From private mansions to the monumental Parliament building, the magnificent Art-Nouveau works of Miksa Róth are present in every nook and corner of Budapest. The celebrated creator of lavish stained-glass windows and astonishing mosaics left behind a legacy which reaches as far as Mexico City. Join us as we unveil the life story and artistic heritage of a man whose extraordinary visions still influence the cityscape to this day.
The men who made Budapest: Miksa Róth
Sometimes an era produces such gifted artists that their names become synonymous with the artistic styles they followed. When it comes to Hungarian Art Nouveau, Miksa Róth is one such prominent figure. The elaborate architecture produced in the Hungary of the 1900s would be unimaginable without the works of Miksa Róth, even though he wasn’t an architect himself: he worked as a stained-glass artist and mosaicist.
Róth set up his first workshop in 1885, but
fame only came to him a decade later with the 1896 Hungarian Millennial
Exhibition and an assignment to craft the stained-glass artworks for the
Parliament building. Glass artistry was in Róth’s blood as this extraordinary
skill was handed down through generations in his family.
The young boy apprenticed at his father’s workshop where he learned the ropes of glass-staining and tempered glass-making. The first buildings he stained windows for – glazed by his father, Zsigmond Róth – were the Bobula Palace on Andrássy út and the Hall of Industry for the Millennial Exhibition, later destroyed in World War II.
The stained-glass art of Miksa Róth
“My father’s workshop is the setting for many of my fondest childhood memories. He was one of the last artisans of his guild who crafted impeccable but rather simplistic lead-stained glass creations whose glare and shine have been mesmerising me since I was a teenager. This mystical allure captivated me in a way which deeply impacted my entire life. I fell in love with stained glass in that workshop and learned to appreciate this subtle, fragile and prime material which harbours an endless range of magnificent shifting effects only to be brought out by real masters of the artistry. I grew up around this atmosphere, so naturally I became a stained-glass artist.”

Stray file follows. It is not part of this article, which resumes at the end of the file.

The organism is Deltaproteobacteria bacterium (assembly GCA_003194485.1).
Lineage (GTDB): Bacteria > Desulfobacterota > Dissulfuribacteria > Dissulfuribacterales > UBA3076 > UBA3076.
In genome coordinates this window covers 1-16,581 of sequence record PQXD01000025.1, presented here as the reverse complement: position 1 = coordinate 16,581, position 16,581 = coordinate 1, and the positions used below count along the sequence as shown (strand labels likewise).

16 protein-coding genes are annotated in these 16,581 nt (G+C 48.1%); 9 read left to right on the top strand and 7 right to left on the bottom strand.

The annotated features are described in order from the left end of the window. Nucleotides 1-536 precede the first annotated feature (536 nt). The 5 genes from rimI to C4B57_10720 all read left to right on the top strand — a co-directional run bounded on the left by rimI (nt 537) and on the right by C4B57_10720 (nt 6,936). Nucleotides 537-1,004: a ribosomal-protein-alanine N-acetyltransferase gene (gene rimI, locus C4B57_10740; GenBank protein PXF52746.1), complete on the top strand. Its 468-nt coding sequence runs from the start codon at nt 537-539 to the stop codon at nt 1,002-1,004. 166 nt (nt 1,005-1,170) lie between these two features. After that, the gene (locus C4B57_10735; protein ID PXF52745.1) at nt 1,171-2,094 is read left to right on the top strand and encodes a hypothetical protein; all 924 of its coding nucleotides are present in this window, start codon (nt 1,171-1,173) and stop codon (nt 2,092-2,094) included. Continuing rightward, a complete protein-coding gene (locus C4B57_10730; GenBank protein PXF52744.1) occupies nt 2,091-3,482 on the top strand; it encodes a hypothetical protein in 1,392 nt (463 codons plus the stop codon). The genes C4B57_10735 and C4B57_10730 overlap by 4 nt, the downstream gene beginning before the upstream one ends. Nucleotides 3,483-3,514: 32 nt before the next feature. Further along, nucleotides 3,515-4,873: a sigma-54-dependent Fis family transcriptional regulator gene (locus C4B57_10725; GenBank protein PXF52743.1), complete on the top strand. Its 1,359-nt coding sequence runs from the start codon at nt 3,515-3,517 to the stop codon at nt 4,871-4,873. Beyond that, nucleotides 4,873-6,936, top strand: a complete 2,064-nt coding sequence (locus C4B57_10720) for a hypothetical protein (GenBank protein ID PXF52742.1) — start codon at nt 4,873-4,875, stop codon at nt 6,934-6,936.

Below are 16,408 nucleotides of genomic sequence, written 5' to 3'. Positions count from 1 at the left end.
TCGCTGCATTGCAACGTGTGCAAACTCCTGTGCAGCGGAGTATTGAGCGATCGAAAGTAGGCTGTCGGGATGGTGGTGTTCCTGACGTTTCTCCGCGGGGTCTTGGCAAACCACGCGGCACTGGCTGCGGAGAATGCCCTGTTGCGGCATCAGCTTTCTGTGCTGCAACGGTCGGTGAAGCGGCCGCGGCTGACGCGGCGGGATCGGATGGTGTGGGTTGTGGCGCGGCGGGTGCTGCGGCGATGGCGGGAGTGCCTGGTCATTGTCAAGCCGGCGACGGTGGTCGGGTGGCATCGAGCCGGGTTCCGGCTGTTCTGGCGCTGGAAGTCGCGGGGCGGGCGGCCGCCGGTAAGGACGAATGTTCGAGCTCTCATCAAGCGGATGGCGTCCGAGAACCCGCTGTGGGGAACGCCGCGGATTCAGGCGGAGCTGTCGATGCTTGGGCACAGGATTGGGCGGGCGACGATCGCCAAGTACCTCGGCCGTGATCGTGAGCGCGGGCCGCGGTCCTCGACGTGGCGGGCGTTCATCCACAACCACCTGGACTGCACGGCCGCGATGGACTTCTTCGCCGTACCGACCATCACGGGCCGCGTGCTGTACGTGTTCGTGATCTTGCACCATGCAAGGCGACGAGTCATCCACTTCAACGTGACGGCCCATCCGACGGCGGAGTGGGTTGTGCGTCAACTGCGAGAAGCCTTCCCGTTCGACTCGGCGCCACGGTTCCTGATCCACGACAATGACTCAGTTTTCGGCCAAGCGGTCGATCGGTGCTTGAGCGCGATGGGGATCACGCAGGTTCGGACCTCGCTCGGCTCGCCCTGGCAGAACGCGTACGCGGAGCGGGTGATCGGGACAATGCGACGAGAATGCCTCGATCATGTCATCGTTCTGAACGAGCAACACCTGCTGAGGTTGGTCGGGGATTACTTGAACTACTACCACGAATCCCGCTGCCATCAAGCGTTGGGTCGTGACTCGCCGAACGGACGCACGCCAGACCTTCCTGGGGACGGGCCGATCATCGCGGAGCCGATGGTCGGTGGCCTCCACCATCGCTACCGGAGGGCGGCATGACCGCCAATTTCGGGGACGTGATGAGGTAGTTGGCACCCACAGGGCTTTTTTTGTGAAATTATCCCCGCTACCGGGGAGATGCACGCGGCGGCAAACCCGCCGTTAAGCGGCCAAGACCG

appeared in an article titled Forty Years of Glass Staining published in
the periodical Hungarian Applied Arts
in which Miksa Róth detailed the history of the art form. After
the golden age of stained glass in the Middle Ages, this genre began to
flourish again around the end of the 19th century.
In Hungary, education minister Ágoston Trefort played an active role in this resurgence as he established the Eduard Kratzmann Stained-Glass Institute, named after the leading Czech exponent put in charge of the operation. Many of the stained-glass windows in local churches and public buildings were manufactured here.
from the Upper Industrial Drawing School, Róth embarked on a study trip to
western Europe. He visited Germany, Belgium, England and France, where the
stained-glass windows of Gothic cathedrals left a lifelong impact on his
artistry. As a young professional, Róth adapted the style of his work to the
taste of the Hungarian public, however, he quickly left behind conformism when
Imre Steindl – architect of the Parliament building – invited Róth to join the restoration
project of the Late Gothic church in Máriafalva.
Róth dipped into many artistic styles throughout his life, but he always considered his Gothic stained-glass works to be the most outstanding. Despite being initially recognised for his Historicist creations for the National Archives or Parliament, his name has eventually become synonymous with Hungarian Art Nouveau and Art Deco.